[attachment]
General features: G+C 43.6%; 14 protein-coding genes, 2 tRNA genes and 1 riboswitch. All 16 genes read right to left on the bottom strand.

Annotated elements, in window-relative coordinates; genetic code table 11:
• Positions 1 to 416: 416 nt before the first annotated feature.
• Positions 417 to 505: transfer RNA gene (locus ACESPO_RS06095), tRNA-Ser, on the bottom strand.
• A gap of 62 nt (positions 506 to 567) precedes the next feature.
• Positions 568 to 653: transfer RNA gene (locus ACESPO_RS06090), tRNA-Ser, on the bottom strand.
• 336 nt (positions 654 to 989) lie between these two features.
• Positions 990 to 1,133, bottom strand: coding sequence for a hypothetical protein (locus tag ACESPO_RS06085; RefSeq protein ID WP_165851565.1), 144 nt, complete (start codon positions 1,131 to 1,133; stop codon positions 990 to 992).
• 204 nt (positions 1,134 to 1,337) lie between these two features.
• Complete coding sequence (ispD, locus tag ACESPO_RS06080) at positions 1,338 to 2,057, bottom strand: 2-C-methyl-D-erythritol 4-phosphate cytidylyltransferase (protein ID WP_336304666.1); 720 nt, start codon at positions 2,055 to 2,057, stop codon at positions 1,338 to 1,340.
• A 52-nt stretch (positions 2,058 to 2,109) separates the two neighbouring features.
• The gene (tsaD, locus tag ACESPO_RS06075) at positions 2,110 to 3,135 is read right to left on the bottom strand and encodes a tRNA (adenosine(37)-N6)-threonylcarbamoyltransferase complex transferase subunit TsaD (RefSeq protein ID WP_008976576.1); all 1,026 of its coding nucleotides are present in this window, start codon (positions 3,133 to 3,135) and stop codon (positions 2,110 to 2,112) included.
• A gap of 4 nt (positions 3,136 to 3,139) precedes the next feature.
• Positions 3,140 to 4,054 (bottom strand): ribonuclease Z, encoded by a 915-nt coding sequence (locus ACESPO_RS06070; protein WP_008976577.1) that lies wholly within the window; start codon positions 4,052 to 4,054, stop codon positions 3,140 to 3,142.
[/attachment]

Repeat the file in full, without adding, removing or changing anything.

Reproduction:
General features: G+C 43.6%; 14 protein-coding genes, 2 tRNA genes and 1 riboswitch. All 16 genes read right to left on the bottom strand.

Annotated elements, in window-relative coordinates; genetic code table 11:
• Positions 1 to 416: 416 nt before the first annotated feature.
• Positions 417 to 505: transfer RNA gene (locus ACESPO_RS06095), tRNA-Ser, on the bottom strand.
• A gap of 62 nt (positions 506 to 567) precedes the next feature.
• Positions 568 to 653: transfer RNA gene (locus ACESPO_RS06090), tRNA-Ser, on the bottom strand.
• 336 nt (positions 654 to 989) lie between these two features.
• Positions 990 to 1,133, bottom strand: coding sequence for a hypothetical protein (locus tag ACESPO_RS06085; RefSeq protein ID WP_165851565.1), 144 nt, complete (start codon positions 1,131 to 1,133; stop codon positions 990 to 992).
• 204 nt (positions 1,134 to 1,337) lie between these two features.
• Complete coding sequence (ispD, locus tag ACESPO_RS06080) at positions 1,338 to 2,057, bottom strand: 2-C-methyl-D-erythritol 4-phosphate cytidylyltransferase (protein ID WP_336304666.1); 720 nt, start codon at positions 2,055 to 2,057, stop codon at positions 1,338 to 1,340.
• A 52-nt stretch (positions 2,058 to 2,109) separates the two neighbouring features.
• The gene (tsaD, locus tag ACESPO_RS06075) at positions 2,110 to 3,135 is read right to left on the bottom strand and encodes a tRNA (adenosine(37)-N6)-threonylcarbamoyltransferase complex transferase subunit TsaD (RefSeq protein ID WP_008976576.1); all 1,026 of its coding nucleotides are present in this window, start codon (positions 3,133 to 3,135) and stop codon (positions 2,110 to 2,112) included.
• A gap of 4 nt (positions 3,136 to 3,139) precedes the next feature.
• Positions 3,140 to 4,054 (bottom strand): ribonuclease Z, encoded by a 915-nt coding sequence (locus ACESPO_RS06070; protein WP_008976577.1) that lies wholly within the window; start codon positions 4,052 to 4,054, stop codon positions 3,140 to 3,142.